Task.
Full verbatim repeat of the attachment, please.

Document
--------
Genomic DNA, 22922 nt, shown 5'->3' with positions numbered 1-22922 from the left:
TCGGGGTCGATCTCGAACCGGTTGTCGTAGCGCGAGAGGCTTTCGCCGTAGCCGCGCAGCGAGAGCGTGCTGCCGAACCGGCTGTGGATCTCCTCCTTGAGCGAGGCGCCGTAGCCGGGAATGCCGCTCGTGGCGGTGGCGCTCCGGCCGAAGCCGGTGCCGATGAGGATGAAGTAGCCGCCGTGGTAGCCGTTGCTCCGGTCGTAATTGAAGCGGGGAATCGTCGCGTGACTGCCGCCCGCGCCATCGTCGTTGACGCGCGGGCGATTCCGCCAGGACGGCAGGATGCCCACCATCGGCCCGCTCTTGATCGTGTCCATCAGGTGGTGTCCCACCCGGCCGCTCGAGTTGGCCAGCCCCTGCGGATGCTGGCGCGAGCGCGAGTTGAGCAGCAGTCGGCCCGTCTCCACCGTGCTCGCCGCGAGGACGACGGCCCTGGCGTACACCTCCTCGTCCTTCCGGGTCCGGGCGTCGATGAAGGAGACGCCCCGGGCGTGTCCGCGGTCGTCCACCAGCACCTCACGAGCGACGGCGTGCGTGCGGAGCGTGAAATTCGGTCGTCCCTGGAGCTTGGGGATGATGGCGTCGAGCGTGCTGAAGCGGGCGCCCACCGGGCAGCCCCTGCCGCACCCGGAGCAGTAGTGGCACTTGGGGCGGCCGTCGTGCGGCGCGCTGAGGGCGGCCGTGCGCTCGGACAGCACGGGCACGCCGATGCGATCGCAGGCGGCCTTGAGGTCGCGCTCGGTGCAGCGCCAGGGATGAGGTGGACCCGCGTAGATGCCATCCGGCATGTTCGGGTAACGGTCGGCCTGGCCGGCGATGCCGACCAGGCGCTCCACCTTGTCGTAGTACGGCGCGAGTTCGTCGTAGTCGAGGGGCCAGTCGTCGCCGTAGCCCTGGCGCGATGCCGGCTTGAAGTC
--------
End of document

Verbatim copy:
Genomic DNA, 22922 nt, shown 5'->3' with positions numbered 1-22922 from the left:
TCGGGGTCGATCTCGAACCGGTTGTCGTAGCGCGAGAGGCTTTCGCCGTAGCCGCGCAGCGAGAGCGTGCTGCCGAACCGGCTGTGGATCTCCTCCTTGAGCGAGGCGCCGTAGCCGGGAATGCCGCTCGTGGCGGTGGCGCTCCGGCCGAAGCCGGTGCCGATGAGGATGAAGTAGCCGCCGTGGTAGCCGTTGCTCCGGTCGTAATTGAAGCGGGGAATCGTCGCGTGACTGCCGCCCGCGCCATCGTCGTTGACGCGCGGGCGATTCCGCCAGGACGGCAGGATGCCCACCATCGGCCCGCTCTTGATCGTGTCCATCAGGTGGTGTCCCACCCGGCCGCTCGAGTTGGCCAGCCCCTGCGGATGCTGGCGCGAGCGCGAGTTGAGCAGCAGTCGGCCCGTCTCCACCGTGCTCGCCGCGAGGACGACGGCCCTGGCGTACACCTCCTCGTCCTTCCGGGTCCGGGCGTCGATGAAGGAGACGCCCCGGGCGTGTCCGCGGTCGTCCACCAGCACCTCACGAGCGACGGCGTGCGTGCGGAGCGTGAAATTCGGTCGTCCCTGGAGCTTGGGGATGATGGCGTCGAGCGTGCTGAAGCGGGCGCCCACCGGGCAGCCCCTGCCGCACCCGGAGCAGTAGTGGCACTTGGGGCGGCCGTCGTGCGGCGCGCTGAGGGCGGCCGTGCGCTCGGACAGCACGGGCACGCCGATGCGATCGCAGGCGGCCTTGAGGTCGCGCTCGGTGCAGCGCCAGGGATGAGGTGGACCCGCGTAGATGCCATCCGGCATGTTCGGGTAACGGTCGGCCTGGCCGGCGATGCCGACCAGGCGCTCCACCTTGTCGTAGTACGGCGCGAGTTCGTCGTAGTCGAGGGGCCAGTCGTCGCCGTAGCCCTGGCGCGATGCCGGCTTGAAGTC